Inescapably, though, Thursday’s ruling zeroed in on the Airbus subsidies.

It has been six years since the world trade body ruled that European government subsidies to Airbus were illegal.

A year later, an appeals panel reduced the charges somewhat, but retained major findings against Airbus and required the EU to remedy the harm done to Boeing.

The new report undercut the European claim that only “limited changes” in its practices will suffice to fix its funding model. Only two of 36 actions Airbus took toward meeting its WTO obligations qualified as steps toward compliance, the report said.

Austell, of Boeing, pointed to the Airbus A380 program as a clear example of how launch aid distorts the market.

The A380 program faces potential closure unless the jet maker gets significant new orders in the next couple of years — a situation Boeing also faces with the 747. If the A380 is terminated, Austell said, Airbus’ ability to walk away from its launch-aid loans on that program without fully repaying them is an unacceptable advantage.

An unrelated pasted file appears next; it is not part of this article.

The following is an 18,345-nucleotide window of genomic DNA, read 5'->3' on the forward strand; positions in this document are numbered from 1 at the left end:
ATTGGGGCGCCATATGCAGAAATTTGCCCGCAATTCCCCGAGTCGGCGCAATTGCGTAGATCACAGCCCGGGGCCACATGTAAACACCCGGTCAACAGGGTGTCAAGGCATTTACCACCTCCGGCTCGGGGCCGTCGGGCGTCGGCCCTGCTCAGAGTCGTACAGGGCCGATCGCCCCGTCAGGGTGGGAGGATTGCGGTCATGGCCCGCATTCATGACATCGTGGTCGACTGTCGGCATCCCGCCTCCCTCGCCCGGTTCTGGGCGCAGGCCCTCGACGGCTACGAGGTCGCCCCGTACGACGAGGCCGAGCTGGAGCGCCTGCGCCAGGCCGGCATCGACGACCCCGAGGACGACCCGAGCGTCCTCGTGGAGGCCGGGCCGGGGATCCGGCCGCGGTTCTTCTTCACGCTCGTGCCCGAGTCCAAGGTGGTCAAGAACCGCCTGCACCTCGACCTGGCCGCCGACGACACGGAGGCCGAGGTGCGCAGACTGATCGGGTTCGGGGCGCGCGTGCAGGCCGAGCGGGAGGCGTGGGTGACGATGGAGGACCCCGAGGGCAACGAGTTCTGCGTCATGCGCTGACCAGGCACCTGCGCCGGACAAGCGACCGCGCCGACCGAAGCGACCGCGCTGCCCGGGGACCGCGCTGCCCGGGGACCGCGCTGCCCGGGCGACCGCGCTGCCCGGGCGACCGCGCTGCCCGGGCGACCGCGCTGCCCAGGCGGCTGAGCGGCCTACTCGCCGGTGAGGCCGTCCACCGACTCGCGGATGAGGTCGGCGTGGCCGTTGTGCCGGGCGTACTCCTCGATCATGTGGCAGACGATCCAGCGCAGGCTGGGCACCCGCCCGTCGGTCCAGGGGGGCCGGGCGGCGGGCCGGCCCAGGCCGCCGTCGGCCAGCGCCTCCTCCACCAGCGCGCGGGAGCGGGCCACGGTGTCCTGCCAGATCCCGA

“Programs like the A380 need to have a commercial consequence,” he said. “The last thing we want is for Airbus to pirouette away from that loan obligation … and have no economic consequence on the balance sheet.”

Countersuit vs. Boeing

Meanwhile, a countersuit the EU brought against U.S. for subsidies to Boeing is moving in parallel. In that case, the WTO ruled five years ago that a much lower level of Boeing subsidies were also illegal.

Boeing was found guilty of receiving about $2.7 billion in subsidies, including NASA research grants and state subsidies such as the 2003 tax breaks granted by the state of Washington.

However, the EU filed that suit more than a year after the U.S. filed its case against Airbus, and its outcome is still lagging. A ruling on U.S. compliance with the remedies demanded in that ruling is expected by next spring.

Bob Novick, former general counsel to the U.S. Trade Representative during President Clinton’s administration, insisted the two cases are as comparable as an elephant is to a mouse.